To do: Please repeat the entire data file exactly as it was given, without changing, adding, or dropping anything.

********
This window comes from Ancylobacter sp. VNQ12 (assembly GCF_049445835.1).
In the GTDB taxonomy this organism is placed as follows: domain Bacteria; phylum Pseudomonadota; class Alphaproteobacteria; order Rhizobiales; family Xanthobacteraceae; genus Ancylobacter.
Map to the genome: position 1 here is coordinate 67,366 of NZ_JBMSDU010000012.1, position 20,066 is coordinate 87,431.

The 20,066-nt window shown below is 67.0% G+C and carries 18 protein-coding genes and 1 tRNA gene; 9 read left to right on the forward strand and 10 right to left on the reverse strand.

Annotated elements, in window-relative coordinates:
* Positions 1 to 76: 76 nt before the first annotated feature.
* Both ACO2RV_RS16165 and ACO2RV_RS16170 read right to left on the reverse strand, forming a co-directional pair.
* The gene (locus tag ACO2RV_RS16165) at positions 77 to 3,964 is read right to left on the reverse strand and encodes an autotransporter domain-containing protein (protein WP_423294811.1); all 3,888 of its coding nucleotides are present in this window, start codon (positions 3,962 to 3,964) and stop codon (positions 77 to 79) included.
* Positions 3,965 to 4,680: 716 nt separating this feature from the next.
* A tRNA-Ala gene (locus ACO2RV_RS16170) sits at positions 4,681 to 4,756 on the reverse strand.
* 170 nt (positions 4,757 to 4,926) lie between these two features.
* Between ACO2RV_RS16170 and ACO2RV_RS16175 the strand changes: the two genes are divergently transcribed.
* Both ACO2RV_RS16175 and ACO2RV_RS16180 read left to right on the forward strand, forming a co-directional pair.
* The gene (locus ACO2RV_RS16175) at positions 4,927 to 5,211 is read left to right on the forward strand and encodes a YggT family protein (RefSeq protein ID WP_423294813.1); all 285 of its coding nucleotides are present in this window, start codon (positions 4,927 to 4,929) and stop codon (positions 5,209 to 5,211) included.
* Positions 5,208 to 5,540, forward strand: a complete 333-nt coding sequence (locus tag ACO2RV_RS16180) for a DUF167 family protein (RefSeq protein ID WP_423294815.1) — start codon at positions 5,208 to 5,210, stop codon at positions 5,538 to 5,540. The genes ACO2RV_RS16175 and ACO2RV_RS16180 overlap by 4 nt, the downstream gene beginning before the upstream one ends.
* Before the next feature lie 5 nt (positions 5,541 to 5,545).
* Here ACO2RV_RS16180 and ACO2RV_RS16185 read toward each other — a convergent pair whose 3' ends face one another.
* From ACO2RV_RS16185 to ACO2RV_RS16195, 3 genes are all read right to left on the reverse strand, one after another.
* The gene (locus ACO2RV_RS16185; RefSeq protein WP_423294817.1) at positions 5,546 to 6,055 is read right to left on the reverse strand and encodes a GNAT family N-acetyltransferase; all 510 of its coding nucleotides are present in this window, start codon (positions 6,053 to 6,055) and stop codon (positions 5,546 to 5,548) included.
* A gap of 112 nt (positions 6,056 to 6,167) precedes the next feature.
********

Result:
This window comes from Ancylobacter sp. VNQ12 (assembly GCF_049445835.1).
In the GTDB taxonomy this organism is placed as follows: domain Bacteria; phylum Pseudomonadota; class Alphaproteobacteria; order Rhizobiales; family Xanthobacteraceae; genus Ancylobacter.
Map to the genome: position 1 here is coordinate 67,366 of NZ_JBMSDU010000012.1, position 20,066 is coordinate 87,431.

The 20,066-nt window shown below is 67.0% G+C and carries 18 protein-coding genes and 1 tRNA gene; 9 read left to right on the forward strand and 10 right to left on the reverse strand.

Annotated elements, in window-relative coordinates:
* Positions 1 to 76: 76 nt before the first annotated feature.
* Both ACO2RV_RS16165 and ACO2RV_RS16170 read right to left on the reverse strand, forming a co-directional pair.
* The gene (locus tag ACO2RV_RS16165) at positions 77 to 3,964 is read right to left on the reverse strand and encodes an autotransporter domain-containing protein (protein WP_423294811.1); all 3,888 of its coding nucleotides are present in this window, start codon (positions 3,962 to 3,964) and stop codon (positions 77 to 79) included.
* Positions 3,965 to 4,680: 716 nt separating this feature from the next.
* A tRNA-Ala gene (locus ACO2RV_RS16170) sits at positions 4,681 to 4,756 on the reverse strand.
* 170 nt (positions 4,757 to 4,926) lie between these two features.
* Between ACO2RV_RS16170 and ACO2RV_RS16175 the strand changes: the two genes are divergently transcribed.
* Both ACO2RV_RS16175 and ACO2RV_RS16180 read left to right on the forward strand, forming a co-directional pair.
* The gene (locus ACO2RV_RS16175) at positions 4,927 to 5,211 is read left to right on the forward strand and encodes a YggT family protein (RefSeq protein ID WP_423294813.1); all 285 of its coding nucleotides are present in this window, start codon (positions 4,927 to 4,929) and stop codon (positions 5,209 to 5,211) included.
* Positions 5,208 to 5,540, forward strand: a complete 333-nt coding sequence (locus tag ACO2RV_RS16180) for a DUF167 family protein (RefSeq protein ID WP_423294815.1) — start codon at positions 5,208 to 5,210, stop codon at positions 5,538 to 5,540. The genes ACO2RV_RS16175 and ACO2RV_RS16180 overlap by 4 nt, the downstream gene beginning before the upstream one ends.
* Before the next feature lie 5 nt (positions 5,541 to 5,545).
* Here ACO2RV_RS16180 and ACO2RV_RS16185 read toward each other — a convergent pair whose 3' ends face one another.
* From ACO2RV_RS16185 to ACO2RV_RS16195, 3 genes are all read right to left on the reverse strand, one after another.
* The gene (locus ACO2RV_RS16185; RefSeq protein WP_423294817.1) at positions 5,546 to 6,055 is read right to left on the reverse strand and encodes a GNAT family N-acetyltransferase; all 510 of its coding nucleotides are present in this window, start codon (positions 6,053 to 6,055) and stop codon (positions 5,546 to 5,548) included.
* A gap of 112 nt (positions 6,056 to 6,167) precedes the next feature.